ing to a report Just made. The trees
planted were: Black Walnut, 555
x ft. w A i
Cost Per Mile
Mark How It is Dropping
Consider how tire cost cost per mile
i his dropped in the past few years.
On Fabric Tires the expected service,
years ago, was 3,500 miles. Now in
our factory test, Miller Fabrics aver
age 7,000 to 8,000 miles. And they are
radical tests, . .
' Miller Cords, in our factory tests;
average 15,000 miles. ' And those are
rear-wheel tests, under extreme con
Often 25,000 miles
Miller users everywhere tell of re
markable mileage records. They often
run from 20,000 to 28,000 miles.
A . Miller Cord Tire has just come
in - with the report that it ran 22,000
miles on a truck.
A Boston dealer reports that Miller
Cords, with many owners of big cars,
have increased the
former mileage 50
to 75 per cent.
a. 'saving such
Tread Patented '
Center tread smooth -with
auction cup, for
..firm hold on wet as
road side tread mesh
like cog in dirt.
Think how uniform
Think how uniform these new-day
tires are running.
Not one tire in a hundred, in the
Miller records, proves in any way de
A Matchless Tire
Samuel L. Barrabee, of Boston,
says: "In my 14 years of hand
ling all make of tires I have yet
to find a. tire which gives the
universal satisfaction of Millers.
Every user is a booster.'
Not all users get the maximum mile
age. That depends largely on -size and
care, on load and road.
But users, under all conditions, get
longer mileage than before. And they
find that Miller Tires are uniform. Th
tires of the old days were not.
How it happened
One reason lies in the fabric and the
cords. New standards have been fixTfed.
In the Miller factory we spend $300
daily just to test the cords and fabrics.
Another lies in selecting rubber to
fit each requirement.
Each Miller Tire is signed by two
men the maker and the inspector.
And these men are penalized if a tire
We wear out a thousand tires yearly
in proving tire endurance. And every
tire's record teaches us some lesson.
Far better treads
In the past few years, Miller treads
have doubled in endurance.
We have attained a tread which, on
the average, excels rival treads by 25
Every day we vulcanize in our labo
ratory samples of this tread stock.
Then we test it. So the Miller treads
Not a single tire built with this new
tread has ever come back with the.
Save still more
All good tires are better than they
used to be. But learn which tire is
Compare the service of a Miller with
any tire you know. Watch the mile
age. Miller Tire records have become
the sensation. Try one, and see what
mileage a new-day tire can give.
When you buy a new car insist on
Miller Tires. Twenty car makers now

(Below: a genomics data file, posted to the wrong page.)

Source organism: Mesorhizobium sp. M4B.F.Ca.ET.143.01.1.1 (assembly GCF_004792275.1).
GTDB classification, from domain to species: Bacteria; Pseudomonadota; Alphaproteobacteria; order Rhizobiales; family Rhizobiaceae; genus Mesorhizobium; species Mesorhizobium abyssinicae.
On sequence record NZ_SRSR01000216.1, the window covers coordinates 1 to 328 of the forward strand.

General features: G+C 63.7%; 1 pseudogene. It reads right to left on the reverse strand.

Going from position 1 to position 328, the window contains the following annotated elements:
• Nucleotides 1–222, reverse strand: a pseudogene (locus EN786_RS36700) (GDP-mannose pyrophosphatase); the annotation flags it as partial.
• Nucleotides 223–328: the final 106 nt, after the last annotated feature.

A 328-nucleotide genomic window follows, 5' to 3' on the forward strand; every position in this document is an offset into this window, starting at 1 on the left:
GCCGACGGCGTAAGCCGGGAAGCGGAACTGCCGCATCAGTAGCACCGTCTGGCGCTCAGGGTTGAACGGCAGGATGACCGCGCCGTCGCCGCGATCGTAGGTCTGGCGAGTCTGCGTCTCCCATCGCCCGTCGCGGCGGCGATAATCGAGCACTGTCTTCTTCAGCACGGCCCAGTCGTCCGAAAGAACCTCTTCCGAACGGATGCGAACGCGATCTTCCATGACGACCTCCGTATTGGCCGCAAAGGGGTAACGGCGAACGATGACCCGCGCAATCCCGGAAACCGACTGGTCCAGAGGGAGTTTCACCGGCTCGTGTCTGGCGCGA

supply them and there is no extra
The MILLER RUBBER CO, Akron, Ohio
Now the Topic of Tiredom
Cords or .Fabrics
Northwest Auto Co.
Alder st Eighteenth Street
plane. 286; silver maple, 2S0: Norway
maple, 58; tulip tree, 35: biuropean
linden. 20; black birch. 12; Tasma
nian blue cum. 526; live oak. 300.
Those of which more than 100 were
planted have shown good results, and
after the first year's care ftrow well.
Few trees planted by the board were
Main Sliaft Play.
Excessive play in the main shaft
of the gearset may cause the gear
shaft lever to be forced out of posi
tion. .Usually the front bearing on
the main shaft Is shimmied off so that
the condition is easily remedied. End
play in this shaft also may be the
cause of chattering in the clutch and
a bucking when the car Is on a grade
or' otherwise pulling hard under load.
If this is not corrected in time the
shaft play causes permanent injury
to the gears.
80,000,000 Tires a Year.
The chamber of commerce has com
plied statistics showing that peak de
mand for tires in tne United States for
1920 will be Sn.00n.nn0 for passenger
cars and motor trucks,
output of the country Is
4.-.. 000. 000 and It
the end of the
is estimated that
present .year the
annual requirements will be 57,000,
000. Motor Life.
X7se. Emergency- Brakes.
In order to become familiar with
the location and "feel" of the lever It
Is advisable for motorists to use the.
emergency brake occasionally in ordi
nary work. This is suggested so that
In the event of an emergency there
will be no fumbling in using it. Also
this. occasional use will reveal it when
the brake is out of order.
Don't bump the traffic cop.
Now Is the Time to
PHONE OR CAUL FOR ESTIMATE
Tightening credit makes it more necessary to get the
greatest value for your truck investment.
We Know: .We Give It.
Roberts Motor Car Co.
- Vancouver, Wash, Portland, Or. Boise,. Idaho.
Largest Exclusive Truck Dealer in the Northwest.
The Sedan With
Triplex Springs and Alloy Steels of Finest
Grade Insure Extraordinary performance
SWUNG NIMBLY over every kind of road in every
part of America, ninety-seven Overland Sedans, with an
average of 25.2 miles per gallon, recently gave another
demonstration of exceptional performance. Triplex
Springs give this car all the riding comfort of a large
luxurious car; and contribute to its economy by saving
wear and tear. The ventilation and adjustable windows
insure comfort in warm and cold weather.
Touring, $985; Roadster, $985 ; Coupe, $1525; Sedan. $1575
Prices o. b. Toledo, subject to chue without notios
Willys-Overland Pacific Co.
Broadway at Davis' St. Phone Broadway 3535